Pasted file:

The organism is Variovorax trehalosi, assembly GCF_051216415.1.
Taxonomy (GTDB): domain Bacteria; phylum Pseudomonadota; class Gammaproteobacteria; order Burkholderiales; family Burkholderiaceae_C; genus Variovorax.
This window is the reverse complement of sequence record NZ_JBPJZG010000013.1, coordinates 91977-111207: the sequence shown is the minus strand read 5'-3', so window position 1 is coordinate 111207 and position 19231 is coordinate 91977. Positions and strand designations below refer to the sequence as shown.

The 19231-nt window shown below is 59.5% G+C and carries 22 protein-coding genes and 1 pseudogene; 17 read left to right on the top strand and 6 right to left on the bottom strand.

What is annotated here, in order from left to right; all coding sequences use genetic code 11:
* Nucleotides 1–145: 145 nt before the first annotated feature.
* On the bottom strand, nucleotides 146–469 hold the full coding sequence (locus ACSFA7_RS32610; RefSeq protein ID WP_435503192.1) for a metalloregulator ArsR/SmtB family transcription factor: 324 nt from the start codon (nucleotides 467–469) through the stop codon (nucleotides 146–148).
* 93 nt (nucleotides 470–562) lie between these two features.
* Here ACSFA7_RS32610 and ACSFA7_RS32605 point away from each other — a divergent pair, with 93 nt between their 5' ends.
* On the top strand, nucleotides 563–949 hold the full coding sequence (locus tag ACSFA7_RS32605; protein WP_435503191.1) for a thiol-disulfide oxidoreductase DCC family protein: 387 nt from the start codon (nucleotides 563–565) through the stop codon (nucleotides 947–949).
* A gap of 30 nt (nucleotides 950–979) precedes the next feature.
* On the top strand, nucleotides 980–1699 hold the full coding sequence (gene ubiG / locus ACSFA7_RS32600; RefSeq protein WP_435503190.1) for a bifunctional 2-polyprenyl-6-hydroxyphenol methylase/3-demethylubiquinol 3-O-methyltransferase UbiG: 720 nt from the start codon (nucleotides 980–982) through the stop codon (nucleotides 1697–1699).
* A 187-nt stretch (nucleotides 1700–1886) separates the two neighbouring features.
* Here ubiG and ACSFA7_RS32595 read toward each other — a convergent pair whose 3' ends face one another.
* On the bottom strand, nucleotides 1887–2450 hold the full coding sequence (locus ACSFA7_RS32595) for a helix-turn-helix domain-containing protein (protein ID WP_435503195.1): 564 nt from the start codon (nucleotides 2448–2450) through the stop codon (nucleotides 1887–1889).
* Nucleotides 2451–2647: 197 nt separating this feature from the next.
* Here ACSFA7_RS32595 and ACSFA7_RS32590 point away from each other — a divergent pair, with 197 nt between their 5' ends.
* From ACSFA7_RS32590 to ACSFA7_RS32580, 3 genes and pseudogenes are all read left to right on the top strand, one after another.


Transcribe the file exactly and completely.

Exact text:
The organism is Variovorax trehalosi, assembly GCF_051216415.1.
Taxonomy (GTDB): domain Bacteria; phylum Pseudomonadota; class Gammaproteobacteria; order Burkholderiales; family Burkholderiaceae_C; genus Variovorax.
This window is the reverse complement of sequence record NZ_JBPJZG010000013.1, coordinates 91977-111207: the sequence shown is the minus strand read 5'-3', so window position 1 is coordinate 111207 and position 19231 is coordinate 91977. Positions and strand designations below refer to the sequence as shown.

The 19231-nt window shown below is 59.5% G+C and carries 22 protein-coding genes and 1 pseudogene; 17 read left to right on the top strand and 6 right to left on the bottom strand.

What is annotated here, in order from left to right; all coding sequences use genetic code 11:
* Nucleotides 1–145: 145 nt before the first annotated feature.
* On the bottom strand, nucleotides 146–469 hold the full coding sequence (locus ACSFA7_RS32610; RefSeq protein ID WP_435503192.1) for a metalloregulator ArsR/SmtB family transcription factor: 324 nt from the start codon (nucleotides 467–469) through the stop codon (nucleotides 146–148).
* 93 nt (nucleotides 470–562) lie between these two features.
* Here ACSFA7_RS32610 and ACSFA7_RS32605 point away from each other — a divergent pair, with 93 nt between their 5' ends.
* On the top strand, nucleotides 563–949 hold the full coding sequence (locus tag ACSFA7_RS32605; protein WP_435503191.1) for a thiol-disulfide oxidoreductase DCC family protein: 387 nt from the start codon (nucleotides 563–565) through the stop codon (nucleotides 947–949).
* A gap of 30 nt (nucleotides 950–979) precedes the next feature.
* On the top strand, nucleotides 980–1699 hold the full coding sequence (gene ubiG / locus ACSFA7_RS32600; RefSeq protein WP_435503190.1) for a bifunctional 2-polyprenyl-6-hydroxyphenol methylase/3-demethylubiquinol 3-O-methyltransferase UbiG: 720 nt from the start codon (nucleotides 980–982) through the stop codon (nucleotides 1697–1699).
* A 187-nt stretch (nucleotides 1700–1886) separates the two neighbouring features.
* Here ubiG and ACSFA7_RS32595 read toward each other — a convergent pair whose 3' ends face one another.
* On the bottom strand, nucleotides 1887–2450 hold the full coding sequence (locus ACSFA7_RS32595) for a helix-turn-helix domain-containing protein (protein ID WP_435503195.1): 564 nt from the start codon (nucleotides 2448–2450) through the stop codon (nucleotides 1887–1889).
* Nucleotides 2451–2647: 197 nt separating this feature from the next.
* Here ACSFA7_RS32595 and ACSFA7_RS32590 point away from each other — a divergent pair, with 197 nt between their 5' ends.
* From ACSFA7_RS32590 to ACSFA7_RS32580, 3 genes and pseudogenes are all read left to right on the top strand, one after another.